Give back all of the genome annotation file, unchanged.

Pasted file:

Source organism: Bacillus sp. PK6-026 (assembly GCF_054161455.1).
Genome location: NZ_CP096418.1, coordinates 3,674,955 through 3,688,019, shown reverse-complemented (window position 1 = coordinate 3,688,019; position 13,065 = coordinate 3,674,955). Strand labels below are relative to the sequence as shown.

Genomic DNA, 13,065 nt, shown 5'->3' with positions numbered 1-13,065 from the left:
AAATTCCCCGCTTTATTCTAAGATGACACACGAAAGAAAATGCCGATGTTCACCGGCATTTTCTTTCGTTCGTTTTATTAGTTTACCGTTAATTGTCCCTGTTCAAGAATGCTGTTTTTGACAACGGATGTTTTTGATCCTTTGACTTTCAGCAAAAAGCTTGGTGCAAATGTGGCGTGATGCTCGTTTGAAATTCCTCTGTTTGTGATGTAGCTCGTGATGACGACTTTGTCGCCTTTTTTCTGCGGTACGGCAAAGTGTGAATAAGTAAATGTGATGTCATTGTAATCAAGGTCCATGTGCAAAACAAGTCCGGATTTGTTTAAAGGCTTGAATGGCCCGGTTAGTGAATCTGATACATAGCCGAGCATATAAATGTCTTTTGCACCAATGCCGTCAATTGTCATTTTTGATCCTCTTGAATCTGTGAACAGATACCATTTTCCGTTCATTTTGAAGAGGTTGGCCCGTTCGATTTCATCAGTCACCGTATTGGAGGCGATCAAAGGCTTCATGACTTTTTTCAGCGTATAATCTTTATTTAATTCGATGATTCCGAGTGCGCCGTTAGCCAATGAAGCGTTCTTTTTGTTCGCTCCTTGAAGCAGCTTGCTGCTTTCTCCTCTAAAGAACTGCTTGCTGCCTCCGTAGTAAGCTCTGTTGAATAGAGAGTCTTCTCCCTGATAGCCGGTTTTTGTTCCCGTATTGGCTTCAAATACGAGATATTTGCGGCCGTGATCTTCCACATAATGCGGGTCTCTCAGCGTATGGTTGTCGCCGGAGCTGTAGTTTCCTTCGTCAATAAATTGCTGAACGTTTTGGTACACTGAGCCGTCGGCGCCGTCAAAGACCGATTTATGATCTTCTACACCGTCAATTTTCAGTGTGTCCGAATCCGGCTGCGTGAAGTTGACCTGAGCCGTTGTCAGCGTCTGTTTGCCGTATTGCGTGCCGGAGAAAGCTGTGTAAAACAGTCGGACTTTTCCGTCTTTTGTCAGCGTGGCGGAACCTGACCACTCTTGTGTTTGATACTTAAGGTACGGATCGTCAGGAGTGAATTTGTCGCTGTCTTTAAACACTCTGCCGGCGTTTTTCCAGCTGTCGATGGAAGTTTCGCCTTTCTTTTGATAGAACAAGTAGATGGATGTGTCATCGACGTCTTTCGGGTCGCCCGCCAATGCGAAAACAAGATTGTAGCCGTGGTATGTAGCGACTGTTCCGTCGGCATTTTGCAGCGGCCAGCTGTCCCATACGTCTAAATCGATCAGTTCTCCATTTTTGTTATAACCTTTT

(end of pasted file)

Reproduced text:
Source organism: Bacillus sp. PK6-026 (assembly GCF_054161455.1).
Genome location: NZ_CP096418.1, coordinates 3,674,955 through 3,688,019, shown reverse-complemented (window position 1 = coordinate 3,688,019; position 13,065 = coordinate 3,674,955). Strand labels below are relative to the sequence as shown.

Genomic DNA, 13,065 nt, shown 5'->3' with positions numbered 1-13,065 from the left:
AAATTCCCCGCTTTATTCTAAGATGACACACGAAAGAAAATGCCGATGTTCACCGGCATTTTCTTTCGTTCGTTTTATTAGTTTACCGTTAATTGTCCCTGTTCAAGAATGCTGTTTTTGACAACGGATGTTTTTGATCCTTTGACTTTCAGCAAAAAGCTTGGTGCAAATGTGGCGTGATGCTCGTTTGAAATTCCTCTGTTTGTGATGTAGCTCGTGATGACGACTTTGTCGCCTTTTTTCTGCGGTACGGCAAAGTGTGAATAAGTAAATGTGATGTCATTGTAATCAAGGTCCATGTGCAAAACAAGTCCGGATTTGTTTAAAGGCTTGAATGGCCCGGTTAGTGAATCTGATACATAGCCGAGCATATAAATGTCTTTTGCACCAATGCCGTCAATTGTCATTTTTGATCCTCTTGAATCTGTGAACAGATACCATTTTCCGTTCATTTTGAAGAGGTTGGCCCGTTCGATTTCATCAGTCACCGTATTGGAGGCGATCAAAGGCTTCATGACTTTTTTCAGCGTATAATCTTTATTTAATTCGATGATTCCGAGTGCGCCGTTAGCCAATGAAGCGTTCTTTTTGTTCGCTCCTTGAAGCAGCTTGCTGCTTTCTCCTCTAAAGAACTGCTTGCTGCCTCCGTAGTAAGCTCTGTTGAATAGAGAGTCTTCTCCCTGATAGCCGGTTTTTGTTCCCGTATTGGCTTCAAATACGAGATATTTGCGGCCGTGATCTTCCACATAATGCGGGTCTCTCAGCGTATGGTTGTCGCCGGAGCTGTAGTTTCCTTCGTCAATAAATTGCTGAACGTTTTGGTACACTGAGCCGTCGGCGCCGTCAAAGACCGATTTATGATCTTCTACACCGTCAATTTTCAGTGTGTCCGAATCCGGCTGCGTGAAGTTGACCTGAGCCGTTGTCAGCGTCTGTTTGCCGTATTGCGTGCCGGAGAAAGCTGTGTAAAACAGTCGGACTTTTCCGTCTTTTGTCAGCGTGGCGGAACCTGACCACTCTTGTGTTTGATACTTAAGGTACGGATCGTCAGGAGTGAATTTGTCGCTGTCTTTAAACACTCTGCCGGCGTTTTTCCAGCTGTCGATGGAAGTTTCGCCTTTCTTTTGATAGAACAAGTAGATGGATGTGTCATCGACGTCTTTCGGGTCGCCCGCCAATGCGAAAACAAGATTGTAGCCGTGGTATGTAGCGACTGTTCCGTCGGCATTTTGCAGCGGCCAGCTGTCCCATACGTCTAAATCGATCAGTTCTCCATTTTTGTTATAACCTTTT